Authored by Linda Tamura

For More Information

Ito, Kazuo. Issei: A History of Japanese Immigrants in North America. Translated by Shinichiro Nakamura and Jean S. Gerard. Seattle: Executive Committee for Publication of Issei, 1973.

Kashima, Tetsuden. Judgment without Trial: Japanese American Imprisonment During World War II. Seattle: University of Washington Press, 2003.

Kessler, Lauren. Stubborn Twig: Three Generations in the Life of a Japanese American Family. New York: Random House, 1993.

Niiya, Brian, ed. Japanese American History: An A-to-Z Reference from 1868 to the Present. New York: Facts-on-File, 1993.

Tamura, Linda. The Hood River Issei: An Oral History of Japanese Settlers in Oregon's Hood River Valley. Urbana: University of Illinois Press, 1993.

Yasui, Barbara. "The Nikkei in Oregon, 1834-1940." Oregon Historical Quarterly 76 (September 1975): 225-57.

Yasui, Dr. Robert S. The Yasui Family of Hood River, Oregon. Desktop Publishing: Holly Yasui, 1987.

Footnotes

  1. Shinataro and second oldest son Renichi had returned to Japan in December 1902, by the time Masuo arrived in the United States. Ship Manifest, SS Duke of Life, Homer Yasui files; Dr. Robert S. Yasui, The Yasui Family of Hood River, Oregon (Desktop Publishing: Holly Yasui, 1987), 3; Lauren Kessler, Stubborn Twig: Three Generations in the Life of a Japanese American Family (New York: Random House, 1993), 8-11.
  2. Masuo Yasui's diary confirms that he worked as a section hand in Montana and Oregon for two years and that all Issei laborers took turns cooking for their crews. This differs with other accounts of his life. Masuo Yasui diary (from May 12, 1903), Homer Yasui files; Kessler, Stubborn Twig, 14-16; R. Yasui, The Yasui Family, 3-4.
  3. Kessler, Stubborn Twig, 18-19; R. Yasui, The Yasui Family, 4-5; Annual Report, Pacific Japanese Mission, Methodist Episcopal Church, 1905, Homer Yasui files.
  4. Renichi Yasui, one of Masuo Yasui's two older brothers, was adopted by his aunt, Haru Yasui Fujimoto, and her husband Chojiro when he was five years old. He then became known as Renichi Fujimoto. Homer Yasui, e-mail, April 2, 2015.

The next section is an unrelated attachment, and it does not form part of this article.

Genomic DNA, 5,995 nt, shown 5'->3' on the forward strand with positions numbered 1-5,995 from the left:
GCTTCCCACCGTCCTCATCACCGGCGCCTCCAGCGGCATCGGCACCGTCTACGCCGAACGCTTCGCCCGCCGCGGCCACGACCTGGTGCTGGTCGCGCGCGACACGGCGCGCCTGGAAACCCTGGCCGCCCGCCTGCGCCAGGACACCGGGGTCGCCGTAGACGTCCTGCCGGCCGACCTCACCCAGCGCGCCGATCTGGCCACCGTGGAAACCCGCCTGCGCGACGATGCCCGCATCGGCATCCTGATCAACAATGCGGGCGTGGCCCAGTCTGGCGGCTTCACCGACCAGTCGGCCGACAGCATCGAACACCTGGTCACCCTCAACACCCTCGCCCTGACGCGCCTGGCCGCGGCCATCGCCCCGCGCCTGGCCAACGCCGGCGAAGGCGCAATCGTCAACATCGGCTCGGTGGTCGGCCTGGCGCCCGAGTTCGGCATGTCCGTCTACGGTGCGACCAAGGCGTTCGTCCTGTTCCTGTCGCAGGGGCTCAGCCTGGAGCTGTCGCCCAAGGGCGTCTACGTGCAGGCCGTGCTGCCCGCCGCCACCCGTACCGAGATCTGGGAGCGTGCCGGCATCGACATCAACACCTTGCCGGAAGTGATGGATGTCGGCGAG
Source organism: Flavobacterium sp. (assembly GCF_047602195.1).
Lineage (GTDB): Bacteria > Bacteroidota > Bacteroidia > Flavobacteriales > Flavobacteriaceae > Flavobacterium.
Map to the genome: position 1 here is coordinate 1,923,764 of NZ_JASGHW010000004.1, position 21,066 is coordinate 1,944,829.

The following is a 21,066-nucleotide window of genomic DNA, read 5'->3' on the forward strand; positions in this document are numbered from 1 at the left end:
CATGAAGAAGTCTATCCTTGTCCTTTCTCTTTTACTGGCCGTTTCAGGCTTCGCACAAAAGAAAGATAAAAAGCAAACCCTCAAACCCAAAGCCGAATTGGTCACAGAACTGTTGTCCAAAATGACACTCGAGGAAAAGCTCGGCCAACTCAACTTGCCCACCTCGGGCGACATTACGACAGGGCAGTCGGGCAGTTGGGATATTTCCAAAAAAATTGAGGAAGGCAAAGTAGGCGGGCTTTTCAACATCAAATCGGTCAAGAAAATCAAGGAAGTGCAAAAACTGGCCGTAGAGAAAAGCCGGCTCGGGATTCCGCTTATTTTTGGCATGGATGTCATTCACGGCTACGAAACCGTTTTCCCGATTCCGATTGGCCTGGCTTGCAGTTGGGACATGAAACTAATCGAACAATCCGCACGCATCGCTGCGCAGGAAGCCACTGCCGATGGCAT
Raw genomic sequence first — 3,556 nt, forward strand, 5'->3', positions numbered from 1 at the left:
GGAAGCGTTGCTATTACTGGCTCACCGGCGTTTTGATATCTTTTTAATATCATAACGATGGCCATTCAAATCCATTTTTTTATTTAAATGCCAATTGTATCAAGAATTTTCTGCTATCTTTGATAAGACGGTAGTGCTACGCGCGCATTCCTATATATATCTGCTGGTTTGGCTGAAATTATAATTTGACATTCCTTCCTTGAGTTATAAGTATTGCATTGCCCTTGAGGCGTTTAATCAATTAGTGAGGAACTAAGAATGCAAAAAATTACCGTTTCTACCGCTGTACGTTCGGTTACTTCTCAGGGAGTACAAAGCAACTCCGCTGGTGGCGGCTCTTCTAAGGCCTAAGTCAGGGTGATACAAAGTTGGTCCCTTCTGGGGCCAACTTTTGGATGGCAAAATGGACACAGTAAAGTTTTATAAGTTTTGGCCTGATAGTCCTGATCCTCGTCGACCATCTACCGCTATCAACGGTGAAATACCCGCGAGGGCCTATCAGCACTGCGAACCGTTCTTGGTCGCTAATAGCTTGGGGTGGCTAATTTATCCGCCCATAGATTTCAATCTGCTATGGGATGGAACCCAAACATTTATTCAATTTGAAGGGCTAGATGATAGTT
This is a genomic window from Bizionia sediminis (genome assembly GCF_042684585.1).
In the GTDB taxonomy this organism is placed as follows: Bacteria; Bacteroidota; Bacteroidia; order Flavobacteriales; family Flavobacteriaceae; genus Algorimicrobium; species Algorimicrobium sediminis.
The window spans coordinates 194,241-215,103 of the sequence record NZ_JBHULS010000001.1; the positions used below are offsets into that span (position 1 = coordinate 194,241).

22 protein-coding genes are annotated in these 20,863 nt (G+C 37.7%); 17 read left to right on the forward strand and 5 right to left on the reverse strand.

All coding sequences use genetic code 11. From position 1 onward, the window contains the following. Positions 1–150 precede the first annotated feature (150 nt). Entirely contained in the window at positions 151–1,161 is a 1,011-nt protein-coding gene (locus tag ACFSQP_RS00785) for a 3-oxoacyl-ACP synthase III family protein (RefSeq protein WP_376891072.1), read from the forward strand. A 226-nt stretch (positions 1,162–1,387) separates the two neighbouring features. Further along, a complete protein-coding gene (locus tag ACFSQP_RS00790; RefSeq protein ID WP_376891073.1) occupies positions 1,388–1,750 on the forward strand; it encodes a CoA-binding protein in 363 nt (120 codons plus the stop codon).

5. Barbara Yasui, "The Nikkei in Oregon, 1834-1940," Oregon Historical Quarterly 76 (September 1975), 241; Masuo Yasui diary, Homer Yasui files and e-mail, April 6, 2015; Kessler, Stubborn Twig, 20-21, 29, 142a, photo caption; R. Yasui, The Yasui Family, 6-7; Maija Yasui, "Brothers' Store Rich Cultural Center," Hood River News, April 17, 1991, 17.
  6. Kessler, Stubborn Twig, 24-25, 27-28, 31-32, 55-56; Kazuo Ito, Issei: A History of Japanese immigrants in North America, translated by Shinichiro Nakamura and Jean S. Gerard (Seattle: Executive Committee for Publication of Issei, 1973), 132.
  7. Kessler, Stubborn Twig, 40, 52-53, 58-59, 76-77, 91, 105; Robert Yasui, The Yasui Family, 9, 11; Barbara Yasui, "The Nikkei in Oregon," 243-44; Linda Tamura, The Hood River Issei: An Oral History of Japanese Settlers in Oregon's Hood River Valley (Urbana: University of Illinois Press, 1993), 90.
  8. Robert Yasui, The Yasui Family, 10-11; Kessler, Stubborn Twig, 95, 104-05; Tamura, The Hood River Issei, 86; David J. Burkhart, with Ruth Guppy, It All Began with Apple Seeds: Growing Fruit in the Hood River Valley, 1880-1980 (Bend, Ore.: Maverick, 2007), 38.
  9. Robert Yasui, The Yasui Family, 10, 13; Kessler, Stubborn Twig, 96, 108-17; Tetsuden Kashima, Judgment without Trial: Japanese American Imprisonment During World War II (Seattle: University of Washington Press, 2003), 60-61, 109; Masuo Yasui's FBI & INS dossier, Homer Yasui files and e-mail, April 6, 2015.
  10. Robert Yasui, The Yasui Family, 15; Kessler, Stubborn Twig, 116-17, 120-21.
  11. Robert Yasui, The Yasui Family, 17, 38; Kessler, Stubborn Twig, 124-26.
  12. Kessler, Stubborn Twig, 127; Robert Yasui, The Yasui Family, 63.
  13. Kessler, Stubborn Twig, 240-44, 255; Robert Yasui, The Yasui Family, 17-18.
  14. Robert Yasui, The Yasui Family, 18-19; Kessler, Stubborn Twig, 256; Ito, Issei, 934.
  15. Robert Yasui, The Yasui Family, 19-20; Kessler, Stubborn Twig, 257-59; Kirby Neumann-Rea, "Storing History: Hood River's Yasui Bros. Store Helps Define Oregon," Hood River News, September 1, 2004, B1.